The other was that he had become disenchanted with Marcos. Mijares realized that the dictator’s goal wasn’t to save the country but to hold on to power indefinitely.
His wife recalled that “he was already fed up. He told me, nakakasuka na (it’s enough to make me vomit). I cannot swallow it anymore.”
In 1975 Tibo did the unthinkable. He convinced Marcos to send him to the US for an important propaganda mission and when he got there, he abandoned the regime and sought political asylum.
The confidant became a whistleblower. He appeared before the House International Organizations Subcommittee of the US Congress and testified about Marcos’ plot to grab power, his corruption and his regime’s human rights abuses. As if that wasn’t enough, Mijares later on published a 499-page book, The Conjugal Dictatorship of Ferdinand and Imelda Marcos I,which pulled no punches in exposing what the erstwhile propagandist knew. He regaled readers with detailed exposés on the crude and vicious avarice and misdeeds of the Marcoses, their relatives (such as Benjamin “Kokoy” Romualdez), cronies (such as Juan Ponce Enrile) and flunkies (such as Information Minister Francisco Tatad). He talked about Ferdinand and Imelda Marcos’ backgrounds, crimes, corruption and record of prevarication.
In his book, Mijares unloaded feelings he had apparently bottled up for years, calling Ferdinand Marcos a “tinpot dictator”, his wife Imelda an “old beauty queen” and their chief lackey Fabian Ver, a “pimp”. He also made mocking and sardonic remarks about the First Couple’s sexual proclivities, complete with not so veiled allusions to the parentage of one of the Marcos children as well as Imelda’s anatomy.
“Imelda was very angry with my husband because of this book,” Priscilla Mijares flatly told me during the interview, pointing to a copy of Conjugal Dictatorship.
It was the sort of publication that would have earned its author a horrible fate, if he were still in the Philippines. But Tibo was safe in the US, out of reach of the dictator. Or so he thought.
Apparently, in the third week of January 1977, Primitivo Mijares went to Guam on a speaking engagement. There, he was somehow lured to go back to Manila. According to Priscilla, “doon siya kinuha ni (that was where he was taken by) General Ver because Imelda asked General Ver to fetch him. He (Tibo) was (residing) in the US and then they went to Guam.”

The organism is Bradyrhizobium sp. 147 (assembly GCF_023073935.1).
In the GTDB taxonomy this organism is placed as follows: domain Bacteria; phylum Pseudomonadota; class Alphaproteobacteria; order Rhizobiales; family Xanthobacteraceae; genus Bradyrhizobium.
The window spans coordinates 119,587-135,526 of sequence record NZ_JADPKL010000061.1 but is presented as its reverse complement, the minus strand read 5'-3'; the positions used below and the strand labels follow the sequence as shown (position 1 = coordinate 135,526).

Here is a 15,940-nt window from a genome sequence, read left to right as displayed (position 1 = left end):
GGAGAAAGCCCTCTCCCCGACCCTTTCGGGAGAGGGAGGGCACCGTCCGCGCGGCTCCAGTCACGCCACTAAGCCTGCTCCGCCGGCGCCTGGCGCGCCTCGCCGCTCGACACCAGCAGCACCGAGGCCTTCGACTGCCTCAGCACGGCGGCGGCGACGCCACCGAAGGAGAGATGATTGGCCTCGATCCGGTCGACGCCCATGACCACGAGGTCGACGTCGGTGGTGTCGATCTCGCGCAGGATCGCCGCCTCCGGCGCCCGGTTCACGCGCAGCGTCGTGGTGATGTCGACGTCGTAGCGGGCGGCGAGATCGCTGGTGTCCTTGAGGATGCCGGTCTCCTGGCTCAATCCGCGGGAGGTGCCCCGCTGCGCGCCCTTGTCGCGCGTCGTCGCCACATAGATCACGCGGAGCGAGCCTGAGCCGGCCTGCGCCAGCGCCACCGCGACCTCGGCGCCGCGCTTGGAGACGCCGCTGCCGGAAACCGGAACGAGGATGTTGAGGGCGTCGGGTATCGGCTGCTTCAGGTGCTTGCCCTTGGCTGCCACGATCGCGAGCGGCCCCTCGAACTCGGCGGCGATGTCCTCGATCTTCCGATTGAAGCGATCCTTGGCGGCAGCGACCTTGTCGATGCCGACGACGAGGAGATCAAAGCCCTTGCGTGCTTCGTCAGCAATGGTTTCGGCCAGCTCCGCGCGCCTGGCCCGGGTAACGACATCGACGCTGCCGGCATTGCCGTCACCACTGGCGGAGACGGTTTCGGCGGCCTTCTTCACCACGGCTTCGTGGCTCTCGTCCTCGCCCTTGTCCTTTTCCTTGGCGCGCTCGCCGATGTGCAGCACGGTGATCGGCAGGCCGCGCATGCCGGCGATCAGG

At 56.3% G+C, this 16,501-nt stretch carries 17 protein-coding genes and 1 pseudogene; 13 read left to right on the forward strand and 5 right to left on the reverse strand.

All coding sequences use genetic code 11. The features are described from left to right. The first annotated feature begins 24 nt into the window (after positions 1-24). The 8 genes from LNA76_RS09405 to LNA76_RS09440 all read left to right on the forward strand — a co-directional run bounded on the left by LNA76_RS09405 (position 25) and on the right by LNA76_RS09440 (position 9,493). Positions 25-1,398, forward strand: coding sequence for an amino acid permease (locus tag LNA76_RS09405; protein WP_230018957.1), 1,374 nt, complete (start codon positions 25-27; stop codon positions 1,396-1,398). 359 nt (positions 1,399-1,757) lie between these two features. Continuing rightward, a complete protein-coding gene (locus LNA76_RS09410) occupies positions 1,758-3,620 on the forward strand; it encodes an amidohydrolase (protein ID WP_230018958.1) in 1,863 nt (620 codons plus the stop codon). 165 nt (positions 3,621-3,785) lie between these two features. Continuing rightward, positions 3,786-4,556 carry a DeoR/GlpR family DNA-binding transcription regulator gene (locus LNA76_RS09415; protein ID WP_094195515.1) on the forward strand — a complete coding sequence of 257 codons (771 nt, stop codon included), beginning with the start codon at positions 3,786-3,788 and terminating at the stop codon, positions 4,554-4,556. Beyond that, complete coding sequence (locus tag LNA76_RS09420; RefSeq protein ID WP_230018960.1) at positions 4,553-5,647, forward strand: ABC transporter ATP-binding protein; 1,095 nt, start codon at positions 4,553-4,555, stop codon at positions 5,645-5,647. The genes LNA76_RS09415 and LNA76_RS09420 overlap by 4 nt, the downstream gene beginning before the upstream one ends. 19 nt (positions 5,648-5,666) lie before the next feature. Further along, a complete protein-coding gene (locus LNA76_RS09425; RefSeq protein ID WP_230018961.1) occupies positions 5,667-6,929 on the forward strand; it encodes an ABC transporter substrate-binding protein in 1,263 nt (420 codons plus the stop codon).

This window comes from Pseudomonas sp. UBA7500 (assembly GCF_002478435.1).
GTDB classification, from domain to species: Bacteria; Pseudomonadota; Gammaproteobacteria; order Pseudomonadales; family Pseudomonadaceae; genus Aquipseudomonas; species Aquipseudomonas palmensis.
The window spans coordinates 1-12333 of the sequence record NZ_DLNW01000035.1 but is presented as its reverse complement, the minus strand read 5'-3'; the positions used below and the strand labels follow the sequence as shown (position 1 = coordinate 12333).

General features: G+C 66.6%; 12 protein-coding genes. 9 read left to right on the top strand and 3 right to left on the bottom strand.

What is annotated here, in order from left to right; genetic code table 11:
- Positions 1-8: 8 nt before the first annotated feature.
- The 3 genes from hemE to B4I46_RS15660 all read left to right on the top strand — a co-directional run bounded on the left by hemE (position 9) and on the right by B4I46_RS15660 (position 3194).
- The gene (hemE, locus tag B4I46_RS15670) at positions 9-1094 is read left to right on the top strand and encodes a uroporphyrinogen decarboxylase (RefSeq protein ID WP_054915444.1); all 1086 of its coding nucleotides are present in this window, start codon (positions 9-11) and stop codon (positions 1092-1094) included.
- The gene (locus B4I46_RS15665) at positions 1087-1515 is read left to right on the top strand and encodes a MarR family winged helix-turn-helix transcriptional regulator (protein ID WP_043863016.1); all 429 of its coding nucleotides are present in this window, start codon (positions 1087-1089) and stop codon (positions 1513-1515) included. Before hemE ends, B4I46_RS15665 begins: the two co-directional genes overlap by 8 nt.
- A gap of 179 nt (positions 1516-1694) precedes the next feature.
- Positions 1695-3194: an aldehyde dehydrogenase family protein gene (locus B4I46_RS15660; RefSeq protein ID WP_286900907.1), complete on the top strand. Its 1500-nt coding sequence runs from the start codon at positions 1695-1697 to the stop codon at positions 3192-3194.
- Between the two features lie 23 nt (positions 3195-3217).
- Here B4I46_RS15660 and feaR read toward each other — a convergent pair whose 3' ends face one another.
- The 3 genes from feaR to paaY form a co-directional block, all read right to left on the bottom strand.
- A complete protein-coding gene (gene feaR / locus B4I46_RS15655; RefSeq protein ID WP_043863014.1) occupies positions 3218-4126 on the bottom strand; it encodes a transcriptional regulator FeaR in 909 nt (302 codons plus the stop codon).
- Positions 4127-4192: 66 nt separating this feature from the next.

“They” referred to Tibo, Ver and a newsman surnamed Makalintal, a nephew of Marcos’ former Chief Justice Querube Makalintal. Mijares described the newsman Makalintal as a “bata ng administration” (lackey of the Marcos administration).
I asked her why Tibo would even go with General Ver and she told me, “because my husband is matapang (brave), small but terrible. Fearless yon. (He’s fearless.)” Tibo was only five foot two inches tall, she said, which was why he was called Marcos’ “niño bonito” (wonder boy).
January 23, 1977 was the last time Primitivo Mijares had called home and asked to speak to every member of the family.
Four months later, his youngest son was kidnapped and murdered.
Recalling the day Boyet vanished, his mother said he had asked her permission to watch the movie Cassandra Crossing with some friends at Ali Mall — the country’s first shopping mall built in 1976 to celebrate boxer Muhammad Ali’s “Thrilla in Manila” victory over Joe Frazier. She had agreed but stipulated that “you wait for the car. The car will bring you there” after dropping her off somewhere else first.
“But he left the house without waiting for the car. He just asked the maid (Inday) to give him 20 pesos and some barya (coins),” Mijares recalled.
Later, the maid would reveal what Boyet had excitedly confided to her that day: “He said, Inday, I’m going to see my daddy today. So I will not wait for mommy. I will just use a bus in going to the place.”
“And it was my boy who told my maid that he was talking to his father (on the phone),” she told me.